• Re: (Score:3, Funny)

      by Anonymous Coward

      And we stand in line for days in advance, sign two-year contracts, and we're HAPPY about it.

  • This is a perfectly hidden advertisement for N-Tech.Lab. Yes, their algorithm has won certain face recognition competitions but this bloomberg article is a whole lot better for their publicity.
  • by Anonymous Coward on Thursday September 28, 2017 @12:11PM (#55270477)

    With the help of GE and AT&T of course. I guess we are no better than Russia.

    http://fortune.com/2017/02/22/san-diego-ge-intel-att/

    • We stopped being any better than Russia quite a few years ago.

  • I guess maybe we should watch Russia's press to let us know when our government does the same.

    Oh wait we already missed it.

  • by Anonymous Coward

    Is already being deployed in NYC. Facial rec. is coming to every corner as we speak.

    • by JohnFen ( 1641097 ) on Thursday September 28, 2017 @12:39PM (#55270667)

      The amount of spying in NYC (or London, or etc.) is one of the reasons why I avoid NYC (or London, or etc.)

      This stuff will eventually be everywhere, of course, but I'll avoid it for as long as I can.

      • The amount of spying in NYC (or London, or etc.) is one of the reasons why I avoid NYC (or London, or etc.)

        This stuff will eventually be everywhere, of course, but I'll avoid it for as long as I can.

        I mean, there's no reason to seek it out, but it's also not a great reason to avoid a place for 99.9% of people. We're just not that interesting.

        • I mean, there's no reason to seek it out, but it's also not a great reason to avoid a place for 99.9% of people. We're just not that interesting.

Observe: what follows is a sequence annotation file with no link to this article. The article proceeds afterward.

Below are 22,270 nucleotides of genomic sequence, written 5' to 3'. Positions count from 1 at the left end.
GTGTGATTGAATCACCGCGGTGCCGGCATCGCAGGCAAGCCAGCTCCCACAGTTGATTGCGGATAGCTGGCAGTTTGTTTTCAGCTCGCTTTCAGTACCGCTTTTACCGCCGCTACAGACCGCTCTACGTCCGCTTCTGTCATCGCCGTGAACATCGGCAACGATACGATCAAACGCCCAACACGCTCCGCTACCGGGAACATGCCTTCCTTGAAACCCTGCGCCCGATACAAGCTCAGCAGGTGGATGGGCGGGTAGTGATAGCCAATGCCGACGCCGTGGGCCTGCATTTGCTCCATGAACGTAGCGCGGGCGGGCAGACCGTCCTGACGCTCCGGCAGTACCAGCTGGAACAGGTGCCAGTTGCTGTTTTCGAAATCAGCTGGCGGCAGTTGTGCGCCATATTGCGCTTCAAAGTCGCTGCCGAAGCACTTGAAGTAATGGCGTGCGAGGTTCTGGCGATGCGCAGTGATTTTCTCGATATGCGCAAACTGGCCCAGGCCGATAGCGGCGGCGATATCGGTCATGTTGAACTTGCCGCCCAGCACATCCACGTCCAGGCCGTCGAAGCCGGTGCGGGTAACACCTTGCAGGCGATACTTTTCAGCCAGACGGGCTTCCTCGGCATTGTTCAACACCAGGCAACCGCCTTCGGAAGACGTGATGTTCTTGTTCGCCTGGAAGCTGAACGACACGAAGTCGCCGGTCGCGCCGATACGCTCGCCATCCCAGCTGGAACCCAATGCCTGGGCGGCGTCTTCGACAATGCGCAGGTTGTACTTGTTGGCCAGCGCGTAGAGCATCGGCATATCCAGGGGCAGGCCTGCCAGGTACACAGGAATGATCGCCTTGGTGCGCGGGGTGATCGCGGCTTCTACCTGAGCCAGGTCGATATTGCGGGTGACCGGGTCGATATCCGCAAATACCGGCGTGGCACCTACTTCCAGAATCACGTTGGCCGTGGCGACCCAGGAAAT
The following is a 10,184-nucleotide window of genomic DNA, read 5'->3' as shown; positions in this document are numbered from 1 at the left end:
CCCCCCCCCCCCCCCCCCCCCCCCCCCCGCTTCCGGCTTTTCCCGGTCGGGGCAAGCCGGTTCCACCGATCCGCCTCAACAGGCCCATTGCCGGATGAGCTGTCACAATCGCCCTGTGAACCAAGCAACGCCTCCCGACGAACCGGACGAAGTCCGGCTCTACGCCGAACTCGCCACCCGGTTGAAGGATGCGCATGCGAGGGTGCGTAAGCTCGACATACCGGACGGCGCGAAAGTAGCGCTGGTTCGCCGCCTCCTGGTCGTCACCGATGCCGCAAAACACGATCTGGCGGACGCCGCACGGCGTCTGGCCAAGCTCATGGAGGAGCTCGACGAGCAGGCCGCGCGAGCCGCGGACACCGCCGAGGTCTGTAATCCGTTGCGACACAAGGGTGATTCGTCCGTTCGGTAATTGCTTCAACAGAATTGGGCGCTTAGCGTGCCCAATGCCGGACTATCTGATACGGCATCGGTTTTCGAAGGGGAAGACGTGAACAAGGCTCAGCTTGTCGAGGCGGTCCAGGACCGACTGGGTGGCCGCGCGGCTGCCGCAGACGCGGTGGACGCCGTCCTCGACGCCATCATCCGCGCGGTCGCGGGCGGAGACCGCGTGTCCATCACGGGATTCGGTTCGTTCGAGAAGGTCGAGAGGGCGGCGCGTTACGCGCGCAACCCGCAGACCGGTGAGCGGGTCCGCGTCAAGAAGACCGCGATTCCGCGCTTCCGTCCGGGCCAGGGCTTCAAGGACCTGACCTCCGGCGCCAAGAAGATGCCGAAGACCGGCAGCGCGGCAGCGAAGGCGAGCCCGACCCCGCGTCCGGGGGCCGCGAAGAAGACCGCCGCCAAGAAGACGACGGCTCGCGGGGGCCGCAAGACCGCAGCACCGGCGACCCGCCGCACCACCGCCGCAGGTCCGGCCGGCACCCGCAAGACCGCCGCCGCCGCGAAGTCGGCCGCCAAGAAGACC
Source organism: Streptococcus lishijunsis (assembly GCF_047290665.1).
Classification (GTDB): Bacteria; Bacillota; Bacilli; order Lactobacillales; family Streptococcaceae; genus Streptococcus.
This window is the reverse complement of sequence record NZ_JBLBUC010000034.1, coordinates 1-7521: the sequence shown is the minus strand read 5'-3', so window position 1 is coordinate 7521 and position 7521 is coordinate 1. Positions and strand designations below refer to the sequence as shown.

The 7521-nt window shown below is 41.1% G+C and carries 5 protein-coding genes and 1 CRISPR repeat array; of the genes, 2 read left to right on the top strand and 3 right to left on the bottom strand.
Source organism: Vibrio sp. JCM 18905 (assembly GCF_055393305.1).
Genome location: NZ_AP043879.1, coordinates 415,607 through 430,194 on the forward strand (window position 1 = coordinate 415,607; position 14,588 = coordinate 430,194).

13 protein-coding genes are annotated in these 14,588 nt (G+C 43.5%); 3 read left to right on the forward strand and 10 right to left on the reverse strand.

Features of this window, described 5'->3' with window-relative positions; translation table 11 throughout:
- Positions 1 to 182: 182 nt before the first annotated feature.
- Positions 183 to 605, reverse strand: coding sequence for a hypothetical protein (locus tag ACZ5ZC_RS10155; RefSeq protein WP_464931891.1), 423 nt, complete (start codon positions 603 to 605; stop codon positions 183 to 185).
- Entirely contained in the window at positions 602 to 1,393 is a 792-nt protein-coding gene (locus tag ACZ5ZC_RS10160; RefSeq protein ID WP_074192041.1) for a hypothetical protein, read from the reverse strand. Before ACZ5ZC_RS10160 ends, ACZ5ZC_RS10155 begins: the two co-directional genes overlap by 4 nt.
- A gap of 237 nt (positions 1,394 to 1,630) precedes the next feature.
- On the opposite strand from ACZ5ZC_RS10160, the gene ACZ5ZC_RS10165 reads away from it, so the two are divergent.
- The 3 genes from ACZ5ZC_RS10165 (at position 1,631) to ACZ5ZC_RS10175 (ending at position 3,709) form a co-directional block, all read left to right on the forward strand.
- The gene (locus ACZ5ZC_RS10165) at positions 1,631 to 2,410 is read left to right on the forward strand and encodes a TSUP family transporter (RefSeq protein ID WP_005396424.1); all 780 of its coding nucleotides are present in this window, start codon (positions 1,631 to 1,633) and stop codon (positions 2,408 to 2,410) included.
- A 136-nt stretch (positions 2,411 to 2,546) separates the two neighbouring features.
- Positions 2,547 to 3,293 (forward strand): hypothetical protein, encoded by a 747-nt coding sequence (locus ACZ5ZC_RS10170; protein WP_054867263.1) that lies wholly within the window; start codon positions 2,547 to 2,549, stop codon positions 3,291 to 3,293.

That I object to it is plenty enough of a reason. Whether or not I'm of interest to anybody isn't even a little relevant.

  • We did it! (Score:5, Insightful)

    by Gravis Zero ( 934156 ) on Thursday September 28, 2017 @12:58PM (#55270821)

    Congratulations, my fellow computer scientists, we're finally destroying freedom! ;)

  • Recognising faces in random footages with different quality and weather conditions, from any angle, people being in whatever position, wearing anything, performing any action, etc.? Like in the movies, where laser beam are automatically pointing to the eyes of each person entering in a building? LOL. I don't think so. The accuracy of any system on these lines is probably extremely low.
  • No more excuses when an opposition leader gets gunned down outside the Kremlin.
    • by Anonymous Coward

      yeah, that's exactly the time when stuff won't be working right.

      There was a 4-car pileup right outside my window... yes, there's a camera looking right at the intersection. It turned out that the camera only saves 1 frame every 30 seconds. So the car that smashed into everyone drove away... and as far as I know, nobody ever found it.

  • Gotta love the Bias. When the west does these things it's for the citizens or to stop crime, when russia do it, it's all about the spying.
  • "We live in an open world," Ermolaev said. "It’s easy to track that Laura from the sixth apartment is being visited often by Mike from a neighboring building without the city’s surveillance cameras."

    I have to wonder if Artem has read Fear and Loathing in Las Vegas. It has one of my favorite quotes ('cause I'm eaaasy) that I think fits humanity, from my own perspective.

    In a closed society where everybody's guilty, the only crime is getting caught. In a world of thieves, the only final sin is s